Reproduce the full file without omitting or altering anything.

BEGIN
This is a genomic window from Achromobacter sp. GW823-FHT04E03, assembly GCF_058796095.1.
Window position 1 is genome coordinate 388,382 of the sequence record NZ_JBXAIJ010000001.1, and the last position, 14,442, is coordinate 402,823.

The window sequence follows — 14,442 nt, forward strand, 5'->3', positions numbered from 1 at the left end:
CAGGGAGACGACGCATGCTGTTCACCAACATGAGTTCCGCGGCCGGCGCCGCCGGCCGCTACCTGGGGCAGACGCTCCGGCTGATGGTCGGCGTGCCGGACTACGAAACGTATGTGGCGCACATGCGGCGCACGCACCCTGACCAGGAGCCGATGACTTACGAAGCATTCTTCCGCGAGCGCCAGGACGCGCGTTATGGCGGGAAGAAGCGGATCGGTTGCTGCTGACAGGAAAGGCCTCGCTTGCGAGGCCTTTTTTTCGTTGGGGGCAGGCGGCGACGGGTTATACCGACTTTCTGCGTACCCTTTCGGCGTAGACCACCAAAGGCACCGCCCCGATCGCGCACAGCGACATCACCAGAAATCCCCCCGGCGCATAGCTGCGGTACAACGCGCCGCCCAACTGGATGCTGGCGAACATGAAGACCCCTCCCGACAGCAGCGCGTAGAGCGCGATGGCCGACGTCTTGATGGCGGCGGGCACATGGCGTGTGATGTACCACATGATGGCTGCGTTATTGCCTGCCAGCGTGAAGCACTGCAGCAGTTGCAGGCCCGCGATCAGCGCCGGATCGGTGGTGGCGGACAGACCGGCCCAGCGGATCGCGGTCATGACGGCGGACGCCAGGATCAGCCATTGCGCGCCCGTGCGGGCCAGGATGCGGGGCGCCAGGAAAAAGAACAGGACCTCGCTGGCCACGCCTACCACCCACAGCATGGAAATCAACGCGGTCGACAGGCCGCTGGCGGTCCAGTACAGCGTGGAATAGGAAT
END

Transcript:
This is a genomic window from Achromobacter sp. GW823-FHT04E03, assembly GCF_058796095.1.
Window position 1 is genome coordinate 388,382 of the sequence record NZ_JBXAIJ010000001.1, and the last position, 14,442, is coordinate 402,823.

The window sequence follows — 14,442 nt, forward strand, 5'->3', positions numbered from 1 at the left end:
CAGGGAGACGACGCATGCTGTTCACCAACATGAGTTCCGCGGCCGGCGCCGCCGGCCGCTACCTGGGGCAGACGCTCCGGCTGATGGTCGGCGTGCCGGACTACGAAACGTATGTGGCGCACATGCGGCGCACGCACCCTGACCAGGAGCCGATGACTTACGAAGCATTCTTCCGCGAGCGCCAGGACGCGCGTTATGGCGGGAAGAAGCGGATCGGTTGCTGCTGACAGGAAAGGCCTCGCTTGCGAGGCCTTTTTTTCGTTGGGGGCAGGCGGCGACGGGTTATACCGACTTTCTGCGTACCCTTTCGGCGTAGACCACCAAAGGCACCGCCCCGATCGCGCACAGCGACATCACCAGAAATCCCCCCGGCGCATAGCTGCGGTACAACGCGCCGCCCAACTGGATGCTGGCGAACATGAAGACCCCTCCCGACAGCAGCGCGTAGAGCGCGATGGCCGACGTCTTGATGGCGGCGGGCACATGGCGTGTGATGTACCACATGATGGCTGCGTTATTGCCTGCCAGCGTGAAGCACTGCAGCAGTTGCAGGCCCGCGATCAGCGCCGGATCGGTGGTGGCGGACAGACCGGCCCAGCGGATCGCGGTCATGACGGCGGACGCCAGGATCAGCCATTGCGCGCCCGTGCGGGCCAGGATGCGGGGCGCCAGGAAAAAGAACAGGACCTCGCTGGCCACGCCTACCACCCACAGCATGGAAATCAACGCGGTCGACAGGCCGCTGGCGGTCCAGTACAGCGTGGAATAGGAAT